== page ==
Oscar Wilde is probably not a name anyone would associate with the night before Christmas. But he did write a semi-humorous and rather long poem in 1894 entitled “the Sphinx.” The whole version can be found here, but I excerpt a few lines to assist in the holiday spirit:

A thousand weary centuries
Are thine, while I have hardly seen
Some twenty summers cast their green
For Autumn’s gaudy liveries.

But you can read the Hieroglyphs
On the great sandstone obelisks,
And you have talked with Basilisks
And you have looked on Hippogriffs. (more…)

On Marriage by Khalil Gibran

The following is a response by Dr. Najib Sifri of Lebanon to the post and poem entitled “The Collapse of Tradition” by George Elhage.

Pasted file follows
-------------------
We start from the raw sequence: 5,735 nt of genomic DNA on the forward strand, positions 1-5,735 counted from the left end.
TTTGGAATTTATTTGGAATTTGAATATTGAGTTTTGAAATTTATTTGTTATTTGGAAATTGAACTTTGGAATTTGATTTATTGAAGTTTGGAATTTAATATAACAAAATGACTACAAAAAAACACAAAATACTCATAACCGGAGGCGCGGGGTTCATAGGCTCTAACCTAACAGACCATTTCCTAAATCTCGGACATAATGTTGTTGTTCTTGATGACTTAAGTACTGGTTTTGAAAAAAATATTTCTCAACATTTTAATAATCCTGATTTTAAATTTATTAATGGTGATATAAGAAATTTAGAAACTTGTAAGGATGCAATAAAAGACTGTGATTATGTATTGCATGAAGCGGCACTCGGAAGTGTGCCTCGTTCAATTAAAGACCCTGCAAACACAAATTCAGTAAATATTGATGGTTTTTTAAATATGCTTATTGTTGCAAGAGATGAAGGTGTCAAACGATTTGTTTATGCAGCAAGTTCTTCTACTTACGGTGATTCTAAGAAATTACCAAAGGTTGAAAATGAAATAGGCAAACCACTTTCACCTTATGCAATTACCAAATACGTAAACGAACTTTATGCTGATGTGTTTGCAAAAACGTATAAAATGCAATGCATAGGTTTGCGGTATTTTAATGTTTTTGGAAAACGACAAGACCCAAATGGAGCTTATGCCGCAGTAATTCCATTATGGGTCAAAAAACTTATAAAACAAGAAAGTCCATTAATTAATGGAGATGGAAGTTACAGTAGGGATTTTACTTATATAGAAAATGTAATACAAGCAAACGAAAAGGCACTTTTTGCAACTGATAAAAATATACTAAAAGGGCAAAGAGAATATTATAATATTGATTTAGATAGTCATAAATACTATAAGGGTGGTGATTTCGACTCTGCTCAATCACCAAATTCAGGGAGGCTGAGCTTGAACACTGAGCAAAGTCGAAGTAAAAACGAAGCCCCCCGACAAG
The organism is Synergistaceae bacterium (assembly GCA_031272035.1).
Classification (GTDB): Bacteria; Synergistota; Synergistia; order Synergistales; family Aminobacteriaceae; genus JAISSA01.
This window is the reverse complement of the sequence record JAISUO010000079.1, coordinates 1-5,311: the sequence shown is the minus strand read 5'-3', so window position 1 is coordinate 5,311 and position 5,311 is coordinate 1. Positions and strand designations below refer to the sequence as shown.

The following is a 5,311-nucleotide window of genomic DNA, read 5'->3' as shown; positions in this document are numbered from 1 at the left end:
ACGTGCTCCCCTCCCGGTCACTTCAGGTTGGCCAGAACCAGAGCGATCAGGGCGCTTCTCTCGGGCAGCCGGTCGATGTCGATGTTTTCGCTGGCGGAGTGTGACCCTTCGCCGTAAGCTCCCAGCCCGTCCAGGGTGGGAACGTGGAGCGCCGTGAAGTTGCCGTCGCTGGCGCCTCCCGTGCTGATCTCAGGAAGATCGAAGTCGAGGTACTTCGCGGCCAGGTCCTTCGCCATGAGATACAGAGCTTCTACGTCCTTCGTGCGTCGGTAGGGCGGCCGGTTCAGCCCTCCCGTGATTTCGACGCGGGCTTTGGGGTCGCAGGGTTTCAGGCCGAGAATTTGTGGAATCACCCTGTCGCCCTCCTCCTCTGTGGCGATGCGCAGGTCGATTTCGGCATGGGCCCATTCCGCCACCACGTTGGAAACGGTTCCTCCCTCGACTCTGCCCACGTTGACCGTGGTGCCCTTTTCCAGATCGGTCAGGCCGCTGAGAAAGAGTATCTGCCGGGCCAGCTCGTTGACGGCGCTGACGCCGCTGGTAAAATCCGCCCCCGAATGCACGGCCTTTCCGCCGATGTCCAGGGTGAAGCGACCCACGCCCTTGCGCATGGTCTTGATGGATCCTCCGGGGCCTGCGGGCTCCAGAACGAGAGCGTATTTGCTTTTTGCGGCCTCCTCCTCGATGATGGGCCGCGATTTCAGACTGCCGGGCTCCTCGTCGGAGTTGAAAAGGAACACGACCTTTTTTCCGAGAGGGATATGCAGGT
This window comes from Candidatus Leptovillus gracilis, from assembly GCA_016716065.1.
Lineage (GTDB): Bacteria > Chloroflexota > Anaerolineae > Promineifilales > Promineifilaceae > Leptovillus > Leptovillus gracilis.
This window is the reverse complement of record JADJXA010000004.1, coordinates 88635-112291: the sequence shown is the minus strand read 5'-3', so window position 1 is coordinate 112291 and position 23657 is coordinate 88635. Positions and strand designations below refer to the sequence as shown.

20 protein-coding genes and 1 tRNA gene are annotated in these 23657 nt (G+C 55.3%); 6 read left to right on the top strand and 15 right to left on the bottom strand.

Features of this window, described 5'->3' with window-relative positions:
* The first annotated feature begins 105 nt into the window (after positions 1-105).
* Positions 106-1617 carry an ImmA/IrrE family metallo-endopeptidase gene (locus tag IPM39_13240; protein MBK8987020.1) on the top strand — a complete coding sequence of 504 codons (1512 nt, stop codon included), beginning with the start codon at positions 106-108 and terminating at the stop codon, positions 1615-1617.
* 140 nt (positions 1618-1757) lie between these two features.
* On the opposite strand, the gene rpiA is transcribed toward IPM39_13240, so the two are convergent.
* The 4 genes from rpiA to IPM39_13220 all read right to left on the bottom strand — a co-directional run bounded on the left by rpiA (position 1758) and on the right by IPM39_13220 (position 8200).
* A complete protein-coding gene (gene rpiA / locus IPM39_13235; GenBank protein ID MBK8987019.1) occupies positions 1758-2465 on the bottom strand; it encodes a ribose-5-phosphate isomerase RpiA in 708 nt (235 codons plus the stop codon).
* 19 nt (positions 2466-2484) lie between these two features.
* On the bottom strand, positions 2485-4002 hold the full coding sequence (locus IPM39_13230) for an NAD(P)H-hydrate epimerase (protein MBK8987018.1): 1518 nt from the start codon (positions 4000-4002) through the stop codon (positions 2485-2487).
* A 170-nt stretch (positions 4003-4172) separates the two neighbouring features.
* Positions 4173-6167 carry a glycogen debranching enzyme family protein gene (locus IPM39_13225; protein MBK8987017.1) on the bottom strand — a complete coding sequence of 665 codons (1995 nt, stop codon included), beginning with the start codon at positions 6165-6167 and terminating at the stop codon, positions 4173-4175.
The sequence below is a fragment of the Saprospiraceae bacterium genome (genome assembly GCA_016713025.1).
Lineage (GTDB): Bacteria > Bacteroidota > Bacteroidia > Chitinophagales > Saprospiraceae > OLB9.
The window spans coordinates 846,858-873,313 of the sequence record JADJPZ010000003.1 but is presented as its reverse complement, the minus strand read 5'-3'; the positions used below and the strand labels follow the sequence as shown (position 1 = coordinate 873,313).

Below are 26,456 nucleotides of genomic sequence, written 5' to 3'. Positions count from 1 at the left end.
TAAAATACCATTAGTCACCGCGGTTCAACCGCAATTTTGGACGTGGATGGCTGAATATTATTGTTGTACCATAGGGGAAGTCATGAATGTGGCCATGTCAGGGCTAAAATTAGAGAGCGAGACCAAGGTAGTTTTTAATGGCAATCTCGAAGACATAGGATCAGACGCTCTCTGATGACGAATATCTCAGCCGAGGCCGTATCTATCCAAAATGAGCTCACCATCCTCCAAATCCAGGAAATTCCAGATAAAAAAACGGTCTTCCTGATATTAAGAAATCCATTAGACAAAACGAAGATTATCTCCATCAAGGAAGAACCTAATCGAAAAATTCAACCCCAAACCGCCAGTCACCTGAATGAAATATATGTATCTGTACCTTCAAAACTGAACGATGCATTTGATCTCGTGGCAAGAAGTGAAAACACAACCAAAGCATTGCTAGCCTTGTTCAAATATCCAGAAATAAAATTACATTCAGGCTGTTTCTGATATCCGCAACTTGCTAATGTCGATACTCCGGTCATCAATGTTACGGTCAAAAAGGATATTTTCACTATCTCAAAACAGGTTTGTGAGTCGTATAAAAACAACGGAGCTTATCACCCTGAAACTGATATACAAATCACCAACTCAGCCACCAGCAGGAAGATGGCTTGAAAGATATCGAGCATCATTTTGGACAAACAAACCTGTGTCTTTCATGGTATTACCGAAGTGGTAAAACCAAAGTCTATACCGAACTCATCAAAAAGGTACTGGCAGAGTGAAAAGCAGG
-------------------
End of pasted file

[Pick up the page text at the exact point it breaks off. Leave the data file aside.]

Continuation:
كتت أعتقدُ انني لن أقرأ لجورج نقولا الحاج قصيدةً مثل ” عقدة الجنس ” بعدما حملنا العمر ستة عقودٍ من الاعوام واكثر . ولكنه يبدو ان شعر جورج كالنبيذ الغالي كلما تعتق في خوابي السنين صار أطيب وارحب واكثر تأثيرا في معناه وفي مبناه ..
لقد حملتني هذه القصيدة الى سنوات الشباب الثائر على التقاليد الجوفاء وعلى الممنوعات السوداء وعلى المتاجرة بمصير النساء , وكأننا نعيش في زمنٍ غابرٍ اكل الدهرُ عليه وشرب !
صحيحٌ أنني وهو في ذلك الزمن قد قطفنا الرمان وتلذذنا بملمسه ومذاقه , ودخلنا فيما دخلنا اسرة الصبايا من كل نوعٍ ولونٍ وجنسٍ ولعلنا كنا من الاستثناءات التي ساعدنا فيها كوننا درسنا في مدارس مختلطة يجلس فيها هذا قرب هذه , وانتقلنا الى جامعة هي ايضا تقدس الحرية الشخصية لكل فرد رجلا كان او امرأة , اضافة الى اننا ننتمي الى طائفة دينية غير متعصبة ونسكن ايضا في امكنة لا حجاب فيها ولا نقاب .
هذه القصيدة التي انشدها جورج في القرن الواحد والعشرين تدلنا على انه حتى في ايامنا كان الامر افضل مما نحن عليه اليوم , فبدل من ان يكون القول الى الامام سر اصبح الى الوراء در …